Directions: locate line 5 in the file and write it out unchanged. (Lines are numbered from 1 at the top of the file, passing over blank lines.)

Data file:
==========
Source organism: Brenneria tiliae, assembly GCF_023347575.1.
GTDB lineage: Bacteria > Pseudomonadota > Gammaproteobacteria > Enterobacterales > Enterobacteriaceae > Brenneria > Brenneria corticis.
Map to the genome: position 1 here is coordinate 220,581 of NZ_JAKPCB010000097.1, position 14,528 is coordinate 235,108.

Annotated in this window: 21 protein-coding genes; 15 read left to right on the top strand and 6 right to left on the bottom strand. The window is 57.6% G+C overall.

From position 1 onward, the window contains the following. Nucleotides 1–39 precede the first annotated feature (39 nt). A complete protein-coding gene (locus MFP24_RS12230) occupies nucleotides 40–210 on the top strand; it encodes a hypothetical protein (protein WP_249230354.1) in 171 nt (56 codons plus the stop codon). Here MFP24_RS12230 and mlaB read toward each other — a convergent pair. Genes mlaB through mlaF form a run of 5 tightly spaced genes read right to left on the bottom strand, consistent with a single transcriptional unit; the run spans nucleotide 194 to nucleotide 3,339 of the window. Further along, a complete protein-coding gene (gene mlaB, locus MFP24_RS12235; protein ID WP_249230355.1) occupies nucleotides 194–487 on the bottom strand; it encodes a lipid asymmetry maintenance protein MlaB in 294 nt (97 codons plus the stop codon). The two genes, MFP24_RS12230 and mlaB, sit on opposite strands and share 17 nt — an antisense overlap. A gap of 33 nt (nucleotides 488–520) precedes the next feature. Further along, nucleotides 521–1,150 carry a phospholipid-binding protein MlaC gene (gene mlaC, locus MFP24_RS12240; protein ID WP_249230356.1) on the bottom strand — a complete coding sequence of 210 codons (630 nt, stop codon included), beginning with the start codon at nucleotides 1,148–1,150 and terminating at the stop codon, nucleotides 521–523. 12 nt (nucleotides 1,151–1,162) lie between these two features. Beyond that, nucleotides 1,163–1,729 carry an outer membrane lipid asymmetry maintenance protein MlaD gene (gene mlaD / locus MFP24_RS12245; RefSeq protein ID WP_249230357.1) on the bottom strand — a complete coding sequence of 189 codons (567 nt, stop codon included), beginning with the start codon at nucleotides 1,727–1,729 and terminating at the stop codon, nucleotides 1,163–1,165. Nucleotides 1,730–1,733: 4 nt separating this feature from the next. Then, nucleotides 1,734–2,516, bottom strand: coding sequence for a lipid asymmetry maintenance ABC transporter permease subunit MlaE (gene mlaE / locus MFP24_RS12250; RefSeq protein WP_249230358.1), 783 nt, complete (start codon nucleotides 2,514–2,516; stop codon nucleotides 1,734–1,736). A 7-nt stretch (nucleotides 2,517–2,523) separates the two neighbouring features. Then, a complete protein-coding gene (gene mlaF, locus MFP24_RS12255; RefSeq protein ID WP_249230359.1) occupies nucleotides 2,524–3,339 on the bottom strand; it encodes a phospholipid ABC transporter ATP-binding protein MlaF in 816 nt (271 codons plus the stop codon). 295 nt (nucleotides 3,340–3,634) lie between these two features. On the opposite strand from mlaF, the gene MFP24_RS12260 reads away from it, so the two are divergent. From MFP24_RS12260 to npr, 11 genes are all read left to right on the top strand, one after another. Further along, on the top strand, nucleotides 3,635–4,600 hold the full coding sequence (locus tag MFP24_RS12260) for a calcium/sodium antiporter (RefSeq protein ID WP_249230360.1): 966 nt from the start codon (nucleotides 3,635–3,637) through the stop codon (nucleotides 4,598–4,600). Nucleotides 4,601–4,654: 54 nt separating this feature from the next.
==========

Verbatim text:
From position 1 onward, the window contains the following. Nucleotides 1–39 precede the first annotated feature (39 nt). A complete protein-coding gene (locus MFP24_RS12230) occupies nucleotides 40–210 on the top strand; it encodes a hypothetical protein (protein WP_249230354.1) in 171 nt (56 codons plus the stop codon). Here MFP24_RS12230 and mlaB read toward each other — a convergent pair. Genes mlaB through mlaF form a run of 5 tightly spaced genes read right to left on the bottom strand, consistent with a single transcriptional unit; the run spans nucleotide 194 to nucleotide 3,339 of the window. Further along, a complete protein-coding gene (gene mlaB, locus MFP24_RS12235; protein ID WP_249230355.1) occupies nucleotides 194–487 on the bottom strand; it encodes a lipid asymmetry maintenance protein MlaB in 294 nt (97 codons plus the stop codon). The two genes, MFP24_RS12230 and mlaB, sit on opposite strands and share 17 nt — an antisense overlap. A gap of 33 nt (nucleotides 488–520) precedes the next feature. Further along, nucleotides 521–1,150 carry a phospholipid-binding protein MlaC gene (gene mlaC, locus MFP24_RS12240; protein ID WP_249230356.1) on the bottom strand — a complete coding sequence of 210 codons (630 nt, stop codon included), beginning with the start codon at nucleotides 1,148–1,150 and terminating at the stop codon, nucleotides 521–523. 12 nt (nucleotides 1,151–1,162) lie between these two features. Beyond that, nucleotides 1,163–1,729 carry an outer membrane lipid asymmetry maintenance protein MlaD gene (gene mlaD / locus MFP24_RS12245; RefSeq protein ID WP_249230357.1) on the bottom strand — a complete coding sequence of 189 codons (567 nt, stop codon included), beginning with the start codon at nucleotides 1,727–1,729 and terminating at the stop codon, nucleotides 1,163–1,165. Nucleotides 1,730–1,733: 4 nt separating this feature from the next. Then, nucleotides 1,734–2,516, bottom strand: coding sequence for a lipid asymmetry maintenance ABC transporter permease subunit MlaE (gene mlaE / locus MFP24_RS12250; RefSeq protein WP_249230358.1), 783 nt, complete (start codon nucleotides 2,514–2,516; stop codon nucleotides 1,734–1,736). A 7-nt stretch (nucleotides 2,517–2,523) separates the two neighbouring features. Then, a complete protein-coding gene (gene mlaF, locus MFP24_RS12255; RefSeq protein ID WP_249230359.1) occupies nucleotides 2,524–3,339 on the bottom strand; it encodes a phospholipid ABC transporter ATP-binding protein MlaF in 816 nt (271 codons plus the stop codon). 295 nt (nucleotides 3,340–3,634) lie between these two features. On the opposite strand from mlaF, the gene MFP24_RS12260 reads away from it, so the two are divergent. From MFP24_RS12260 to npr, 11 genes are all read left to right on the top strand, one after another. Further along, on the top strand, nucleotides 3,635–4,600 hold the full coding sequence (locus tag MFP24_RS12260) for a calcium/sodium antiporter (RefSeq protein ID WP_249230360.1): 966 nt from the start codon (nucleotides 3,635–3,637) through the stop codon (nucleotides 4,598–4,600). Nucleotides 4,601–4,654: 54 nt separating this feature from the next.